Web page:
The UAW agreement called for 1,559 jobs to be in-sourced to Ford hourly workers throughout the four-year term of the contract.

Ford already has added 1,340 jobs to 24 U.S. plants. By 2012 it will have added a total of 1,975, the automaker says.

Ford will bring back workers who were on indefinite layoff and hire entry-level hourly employees who will be brought in at lower wages.

"We will work on a combination of the two groups," Fields said. "We are growing our business; we are growing our market share. That gives us the opportunity to hire."

He said the company will "absolutely" look at adding more than the 635 positions.

"Could there be more? We'll look at it," Fields said. "The most competitive partner will win the business."

The hiring is made possible by working with the UAW to make Ford plants more competitive, Fields said.

"The UAW has worked with us closely on a more competitive agreement that helped us create the business case for moving more work back to Ford facilities," he said.

Fields gave a few examples of where jobs will be in-sourced:

• The Chicago Stamping plant, to produce parts of the Lincoln MKS and Ford Taurus sedans and the Ford Explorer crossover.

• The Rawsonville plant in Ypsilanti, Mich., for assembly of battery packs for next-generation hybrid vehicles. The work is now done by a supplier in Mexico.

• The Michigan Assembly plant in Wayne, Mich., for moonroof subassembly and other work.

Fields also said Ford is "still trying to define" the size of the industry.

"What is the new normal? We're still not sure," he said. "We do know that consumer purchasing habits have changed. The new normal is faster. There is no going back to a slower speed."

Read more: http://www.autonews.com/apps/pbcs.dll/article?AID=/20100804/OEM01/100809905/1129#ixzz0vjdVHMwm

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Ford brings jobs back to plants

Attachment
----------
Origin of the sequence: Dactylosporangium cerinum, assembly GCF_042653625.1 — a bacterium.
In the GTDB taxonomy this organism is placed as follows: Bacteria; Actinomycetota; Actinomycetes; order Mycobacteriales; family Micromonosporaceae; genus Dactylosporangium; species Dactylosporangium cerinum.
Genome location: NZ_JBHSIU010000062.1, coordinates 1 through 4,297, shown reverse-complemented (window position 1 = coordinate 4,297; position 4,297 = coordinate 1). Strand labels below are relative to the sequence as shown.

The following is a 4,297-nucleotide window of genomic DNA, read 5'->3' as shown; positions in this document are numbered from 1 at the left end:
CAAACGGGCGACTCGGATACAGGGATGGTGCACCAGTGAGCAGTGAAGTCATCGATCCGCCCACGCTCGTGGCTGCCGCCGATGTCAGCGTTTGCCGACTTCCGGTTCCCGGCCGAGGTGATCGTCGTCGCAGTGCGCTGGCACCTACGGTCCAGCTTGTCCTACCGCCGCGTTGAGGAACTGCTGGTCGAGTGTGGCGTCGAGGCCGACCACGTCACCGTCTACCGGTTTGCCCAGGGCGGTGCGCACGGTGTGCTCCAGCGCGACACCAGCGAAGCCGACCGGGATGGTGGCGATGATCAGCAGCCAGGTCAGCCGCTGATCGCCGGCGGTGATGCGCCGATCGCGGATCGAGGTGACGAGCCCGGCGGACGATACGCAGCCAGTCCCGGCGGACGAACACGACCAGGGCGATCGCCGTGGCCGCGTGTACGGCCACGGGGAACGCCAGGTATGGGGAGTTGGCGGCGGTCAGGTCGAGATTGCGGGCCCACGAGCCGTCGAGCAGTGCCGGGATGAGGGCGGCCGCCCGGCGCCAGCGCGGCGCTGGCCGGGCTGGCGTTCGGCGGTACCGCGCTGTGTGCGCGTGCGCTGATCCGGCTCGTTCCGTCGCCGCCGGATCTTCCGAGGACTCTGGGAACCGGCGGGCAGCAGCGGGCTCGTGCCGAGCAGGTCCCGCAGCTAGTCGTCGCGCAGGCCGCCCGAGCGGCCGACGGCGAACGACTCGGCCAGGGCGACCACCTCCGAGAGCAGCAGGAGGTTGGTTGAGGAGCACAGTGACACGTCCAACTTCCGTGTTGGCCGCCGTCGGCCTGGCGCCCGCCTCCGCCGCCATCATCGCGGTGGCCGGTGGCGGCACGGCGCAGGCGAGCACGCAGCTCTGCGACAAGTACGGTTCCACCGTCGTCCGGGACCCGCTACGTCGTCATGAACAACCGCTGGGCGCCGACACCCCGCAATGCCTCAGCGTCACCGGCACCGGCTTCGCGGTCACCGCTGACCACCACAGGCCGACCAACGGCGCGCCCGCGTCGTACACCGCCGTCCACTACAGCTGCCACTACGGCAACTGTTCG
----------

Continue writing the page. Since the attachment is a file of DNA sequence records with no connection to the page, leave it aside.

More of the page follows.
Majority are coming to state, Fields says

BY BRENT SNAVELY

FREE PRESS BUSINESS WRITER

Michigan is the biggest beneficiary of Ford's decision to bring 1,975 jobs into its plants to do work previously performed by suppliers.

Ford said Wednesday it has already added 1,340 jobs under the plan and expects to add another 635 at nine plants by 2012.

"More than a majority are coming back here to Michigan," said Mark Fields, Ford's president of the Americas.

Ford said 750 of the jobs already added are at Michigan plants and 385 of the future jobs will be added in Michigan.

In some cases, the work was done by suppliers overseas in countries such as India, Japan and Mexico.

"We're bringing jobs home to America," Fields said during a speech at the Center for Automotive Research Management Briefing Seminars in Traverse City.

Ford said some of the jobs will be filled by workers on indefinite layoff and some could be newly hired workers at a second-tier wage of a little more than $14 per hour.

The plants in Michigan that are benefitting include:

• Michigan Assembly Plant in Wayne for moon roof sub-assembly, instrument panel assembly and packaging engines, doors and interior trim.

• Van Dyke Transmission Plant in Sterling Heights for production of automatic transmissions and electric drive transaxles for work done by a supplier in Japan.

• Rawsonville Plant in Ypsilanti for battery-pack assembly for hybrid-electric vehicles, work done by Delphi in Mexico.

Other plants include Woodhaven Forge, Dearborn Truck Plant and Dearborn Engine Plant.

On Monday, UAW President Bob King said gaining jobs through insourcing agreements is a key way the UAW can gain workers and praised Ford for the insourcing agreements in the 2007 contract.

"That's like an assembly plant," King said of the total number of jobs promised. "It's work that we've brought back in-house by working together, making the business case together."

Ford is expected to be the first company picked for labor talks next year when the UAW's four-year labor agreement expires with all three domestic automakers.

Fields said Wednesday's announcement had nothing to do with next year's labor talks.

"It all comes back to ... having a good working relationship and focusing on what it means to be competitive," he said.

link:

http://www.freep.com/article/20100805/BUSINESS01/8050361/1210/business01/Ford-brings-jobs-back-to-plants